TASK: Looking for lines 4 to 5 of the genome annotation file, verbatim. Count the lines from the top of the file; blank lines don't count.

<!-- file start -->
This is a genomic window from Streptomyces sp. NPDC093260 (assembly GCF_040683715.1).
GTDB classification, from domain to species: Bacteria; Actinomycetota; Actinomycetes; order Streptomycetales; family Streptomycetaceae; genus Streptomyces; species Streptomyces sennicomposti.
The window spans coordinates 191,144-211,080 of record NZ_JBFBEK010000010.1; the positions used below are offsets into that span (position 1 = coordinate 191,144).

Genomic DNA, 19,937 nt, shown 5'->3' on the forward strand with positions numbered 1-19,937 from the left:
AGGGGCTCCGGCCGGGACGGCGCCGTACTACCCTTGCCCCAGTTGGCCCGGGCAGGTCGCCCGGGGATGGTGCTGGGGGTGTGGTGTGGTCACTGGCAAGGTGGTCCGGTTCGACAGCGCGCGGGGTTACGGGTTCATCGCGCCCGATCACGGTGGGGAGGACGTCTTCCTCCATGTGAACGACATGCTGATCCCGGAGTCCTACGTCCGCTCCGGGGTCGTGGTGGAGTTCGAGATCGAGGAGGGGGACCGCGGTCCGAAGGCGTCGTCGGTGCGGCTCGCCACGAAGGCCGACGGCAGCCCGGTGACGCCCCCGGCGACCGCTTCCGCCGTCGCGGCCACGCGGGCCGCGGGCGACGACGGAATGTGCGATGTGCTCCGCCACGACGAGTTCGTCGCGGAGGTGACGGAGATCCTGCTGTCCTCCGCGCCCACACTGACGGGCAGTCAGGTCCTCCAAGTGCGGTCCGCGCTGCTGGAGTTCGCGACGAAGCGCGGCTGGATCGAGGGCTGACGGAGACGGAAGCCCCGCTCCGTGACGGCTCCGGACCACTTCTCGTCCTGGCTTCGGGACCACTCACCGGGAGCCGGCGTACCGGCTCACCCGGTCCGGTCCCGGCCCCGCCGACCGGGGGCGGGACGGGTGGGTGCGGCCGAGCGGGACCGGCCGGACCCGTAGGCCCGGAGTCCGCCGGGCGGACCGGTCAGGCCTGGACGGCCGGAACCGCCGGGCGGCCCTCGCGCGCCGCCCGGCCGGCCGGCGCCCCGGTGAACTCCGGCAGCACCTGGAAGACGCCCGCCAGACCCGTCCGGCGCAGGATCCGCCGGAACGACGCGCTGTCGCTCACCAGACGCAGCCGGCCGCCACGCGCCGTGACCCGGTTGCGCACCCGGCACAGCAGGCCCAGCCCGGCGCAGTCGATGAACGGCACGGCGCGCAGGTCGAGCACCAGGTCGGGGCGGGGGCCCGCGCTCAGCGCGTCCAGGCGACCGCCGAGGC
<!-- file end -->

Genomic DNA, 19,937 nt, shown 5'->3' on the forward strand with positions numbered 1-19,937 from the left:
AGGGGCTCCGGCCGGGACGGCGCCGTACTACCCTTGCCCCAGTTGGCCCGGGCAGGTCGCCCGGGGATGGTGCTGGGGGTGTGGTGTGGTCACTGGCAAGGTGGTCCGGTTCGACAGCGCGCGGGGTTACGGGTTCATCGCGCCCGATCACGGTGGGGAGGACGTCTTCCTCCATGTGAACGACATGCTGATCCCGGAGTCCTACGTCCGCTCCGGGGTCGTGGTGGAGTTCGAGATCGAGGAGGGGGACCGCGGTCCGAAGGCGTCGTCGGTGCGGCTCGCCACGAAGGCCGACGGCAGCCCGGTGACGCCCCCGGCGACCGCTTCCGCCGTCGCGGCCACGCGGGCCGCGGGCGACGACGGAATGTGCGATGTGCTCCGCCACGACGAGTTCGTCGCGGAGGTGACGGAGATCCTGCTGTCCTCCGCGCCCACACTGACGGGCAGTCAGGTCCTCCAAGTGCGGTCCGCGCTGCTGGAGTTCGCGACGAAGCGCGGCTGGATCGAGGGCTGACGGAGACGGAAGCCCCGCTCCGTGACGGCTCCGGACCACTTCTCGTCCTGGCTTCGGGACCACTCACCGGGAGCCGGCGTACCGGCTCACCCGGTCCGGTCCCGGCCCCGCCGACCGGGGGCGGGACGGGTGGGTGCGGCCGAGCGGGACCGGCCGGACCCGTAGGCCCGGAGTCCGCCGGGCGGACCGGTCAGGCCTGGACGGCCGGAACCGCCGGGCGGCCCTCGCGCGCCGCCCGGCCGGCCGGCGCCCCGGTGAACTCCGGCAGCACCTGGAAGACGCCCGCCAGACCCGTCCGGCGCAGGATCCGCCGGAACGACGCGCTGTCGCTCACCAGACGCAGCCGGCCGCCACGCGCCGTGACCCGGTTGCGCACCCGGCACAGCAGGCCCAGCCCGGCGCAGTCGATGAACGGCACGGCGCGCAGGTCGAGCACCAGGTCGGGGCGGGGGCCCGCGCTCAGCGCGTCCAGGCGACCGCCGAGGC